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Supreme Court, Appellate Division, Second Department, New York.

The PEOPLE, etc., Respondent, v. Andre COTTON, Appellant.

Decided: September 22, 1997

Before ROSENBLATT, J.P., and THOMPSON, PIZZUTO and ALTMAN, JJ. Gary Cohen, Brooklyn, for appellant. Charles J. Hynes, District Attorney, Brooklyn (Roseann B. MacKechnie, Thomas S. Burka, and Sharon Topper, of counsel), for respondent.

Appeal by the defendant from a judgment of the Supreme Court, Kings County (J. Goldberg, J.), rendered January 31, 1994, convicting him of manslaughter in the first degree, criminal possession of a weapon in the second degree, and criminal possession of a weapon in the third degree, upon a jury verdict, and imposing sentence.   The appeal brings up for review the denial, after a hearing, of that branch of the defendant's omnibus motion which was to suppress physical evidence.

ORDERED that the judgment is reversed, as a matter of discretion in the interest of justice, and a new trial is ordered.

 The hearing court properly declined to suppress the gun recovered as a result of the arresting officer's inquiry concerning its location.   The officer's inquiry was justifiable for safety reasons and did not violate the defendant's constitutional right against self-incrimination (see, New York v. Quarles, 467 U.S. 649, 658-669, 104 S.Ct. 2626, 2632-2639, 81 L.Ed.2d 550;  see also, People v. Palumbo, 209 A.D.2d 551, 619 N.Y.S.2d 624).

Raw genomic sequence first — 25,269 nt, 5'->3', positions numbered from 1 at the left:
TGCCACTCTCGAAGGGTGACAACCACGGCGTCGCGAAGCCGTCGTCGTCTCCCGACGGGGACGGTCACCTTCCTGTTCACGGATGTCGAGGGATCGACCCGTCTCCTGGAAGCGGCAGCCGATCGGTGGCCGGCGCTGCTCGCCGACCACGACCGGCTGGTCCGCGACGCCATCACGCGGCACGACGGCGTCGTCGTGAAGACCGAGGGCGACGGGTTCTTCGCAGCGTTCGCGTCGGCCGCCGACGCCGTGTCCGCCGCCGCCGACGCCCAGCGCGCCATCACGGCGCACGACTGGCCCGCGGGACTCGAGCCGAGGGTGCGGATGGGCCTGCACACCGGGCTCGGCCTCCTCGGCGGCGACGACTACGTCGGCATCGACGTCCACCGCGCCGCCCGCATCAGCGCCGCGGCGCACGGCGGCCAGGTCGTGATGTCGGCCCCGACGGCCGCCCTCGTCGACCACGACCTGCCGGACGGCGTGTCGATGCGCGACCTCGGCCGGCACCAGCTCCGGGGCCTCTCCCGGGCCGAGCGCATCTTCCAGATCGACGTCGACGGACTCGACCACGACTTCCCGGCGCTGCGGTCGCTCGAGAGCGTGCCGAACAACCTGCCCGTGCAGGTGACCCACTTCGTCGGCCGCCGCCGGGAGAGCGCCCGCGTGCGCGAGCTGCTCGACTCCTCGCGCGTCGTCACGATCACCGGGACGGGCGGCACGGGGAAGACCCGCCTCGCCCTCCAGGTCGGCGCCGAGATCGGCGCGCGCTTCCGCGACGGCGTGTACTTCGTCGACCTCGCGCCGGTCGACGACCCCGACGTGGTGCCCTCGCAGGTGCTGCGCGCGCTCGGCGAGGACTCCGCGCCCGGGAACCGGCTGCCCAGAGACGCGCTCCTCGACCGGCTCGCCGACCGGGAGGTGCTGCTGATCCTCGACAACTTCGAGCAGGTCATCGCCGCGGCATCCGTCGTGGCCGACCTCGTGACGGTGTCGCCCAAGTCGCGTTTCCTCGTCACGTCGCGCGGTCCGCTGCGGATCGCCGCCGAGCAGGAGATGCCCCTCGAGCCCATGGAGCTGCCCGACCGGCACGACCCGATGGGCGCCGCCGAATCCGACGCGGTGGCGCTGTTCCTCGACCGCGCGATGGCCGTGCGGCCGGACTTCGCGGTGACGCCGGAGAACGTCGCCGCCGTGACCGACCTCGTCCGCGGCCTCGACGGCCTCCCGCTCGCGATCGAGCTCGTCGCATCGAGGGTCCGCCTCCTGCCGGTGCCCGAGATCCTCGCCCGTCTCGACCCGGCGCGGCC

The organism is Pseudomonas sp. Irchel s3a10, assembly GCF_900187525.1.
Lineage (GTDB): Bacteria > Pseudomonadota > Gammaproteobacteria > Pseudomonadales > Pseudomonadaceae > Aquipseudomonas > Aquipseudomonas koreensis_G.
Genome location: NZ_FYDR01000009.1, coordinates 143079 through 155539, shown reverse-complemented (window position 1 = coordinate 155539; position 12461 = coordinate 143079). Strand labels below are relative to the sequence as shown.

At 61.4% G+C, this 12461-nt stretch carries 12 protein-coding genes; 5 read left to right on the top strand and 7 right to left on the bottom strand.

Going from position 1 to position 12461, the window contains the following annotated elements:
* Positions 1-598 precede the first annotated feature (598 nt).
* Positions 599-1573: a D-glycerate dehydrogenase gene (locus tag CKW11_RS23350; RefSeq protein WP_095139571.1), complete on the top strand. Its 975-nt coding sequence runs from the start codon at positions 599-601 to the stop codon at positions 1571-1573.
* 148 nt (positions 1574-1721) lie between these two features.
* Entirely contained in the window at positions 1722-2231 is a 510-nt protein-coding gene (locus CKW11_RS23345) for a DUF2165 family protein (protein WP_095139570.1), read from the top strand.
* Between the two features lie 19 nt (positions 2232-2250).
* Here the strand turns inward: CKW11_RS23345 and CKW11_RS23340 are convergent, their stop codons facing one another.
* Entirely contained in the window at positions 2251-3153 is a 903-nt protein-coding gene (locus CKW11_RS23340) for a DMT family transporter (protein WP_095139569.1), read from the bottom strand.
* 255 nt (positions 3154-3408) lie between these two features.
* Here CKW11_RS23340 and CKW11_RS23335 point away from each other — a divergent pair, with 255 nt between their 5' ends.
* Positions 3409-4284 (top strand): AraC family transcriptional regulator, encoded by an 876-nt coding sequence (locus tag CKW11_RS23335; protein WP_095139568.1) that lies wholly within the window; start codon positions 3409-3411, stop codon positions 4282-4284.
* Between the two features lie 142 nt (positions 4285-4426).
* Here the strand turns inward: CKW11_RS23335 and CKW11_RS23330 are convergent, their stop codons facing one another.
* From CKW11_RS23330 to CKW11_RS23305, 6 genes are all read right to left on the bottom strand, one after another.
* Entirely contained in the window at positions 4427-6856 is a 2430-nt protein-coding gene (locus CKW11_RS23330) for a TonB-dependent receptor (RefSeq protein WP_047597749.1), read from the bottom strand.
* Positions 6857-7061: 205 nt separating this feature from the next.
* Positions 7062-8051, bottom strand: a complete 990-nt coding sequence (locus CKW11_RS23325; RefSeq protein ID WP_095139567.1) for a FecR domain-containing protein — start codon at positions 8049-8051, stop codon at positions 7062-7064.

While the prosecutor's attack on the defendant's justification defense during summation was not objected to at trial, we nevertheless feel compelled, under the circumstances of this case, to reach the issue in the exercise of our interest of justice jurisdiction and to reverse (see, People v. Jackson, 143 A.D.2d 363, 532 N.Y.S.2d 303).

 As the Court of Appeals noted in People v. Pelchat, 62 N.Y.2d 97, 105, 476 N.Y.S.2d 79, 464 N.E.2d 447, the prosecutor “is charged with the duty not only to seek convictions but also to see that justice is done” and “owes a duty of fair dealing to the accused and candor to the courts”.   The interest of justice is disserved when, as here, a prosecutor during summation advances a theory premised on a fact that he knows to be false in order to discredit the defendant's justification defense (see, People v. Lantigua, 228 A.D.2d 213, 643 N.Y.S.2d 963).   It is undisputed that the prosecutor knew that the .32 caliber gun, which the defense contended the decedent aimed at the defendant, was inoperable.   Yet, in attacking the defendant's justification defense, the prosecutor argued on summation that if the decedent had drawn a gun as the defendant contended, the defendant would not have had time to turn around, take two or three steps, receive a gun from someone in the crowd, turn back and fire four bullets before the decedent was able to fire a single shot.   This blatant misrepresentation of the facts as known to the prosecutor went to the heart of the defendant's justification defense, a defense which the prosecutor was obligated to disprove beyond a reasonable doubt.   Reversal is required because the prosecutor's misconduct in summation may very well have tipped the scales against the defendant, especially in light of the less than overwhelming evidence of the defendant's guilt (see, People v. Tolbert, 198 A.D.2d 132, 603 N.Y.S.2d 844;  People v. Nieves, 186 A.D.2d 276, 588 N.Y.S.2d 305).   Because the prosecutor's misconduct was flagrant and closely related to the credibility issue presented at trial, the defendant's case was substantially prejudiced (see generally, People v. Elder, 207 A.D.2d 498, 615 N.Y.S.2d 915;  People v. Dombrowski, 163 A.D.2d 873, 558 N.Y.S.2d 401).

The defendant's remaining contentions are either without merit or are rendered academic in light of our determination.


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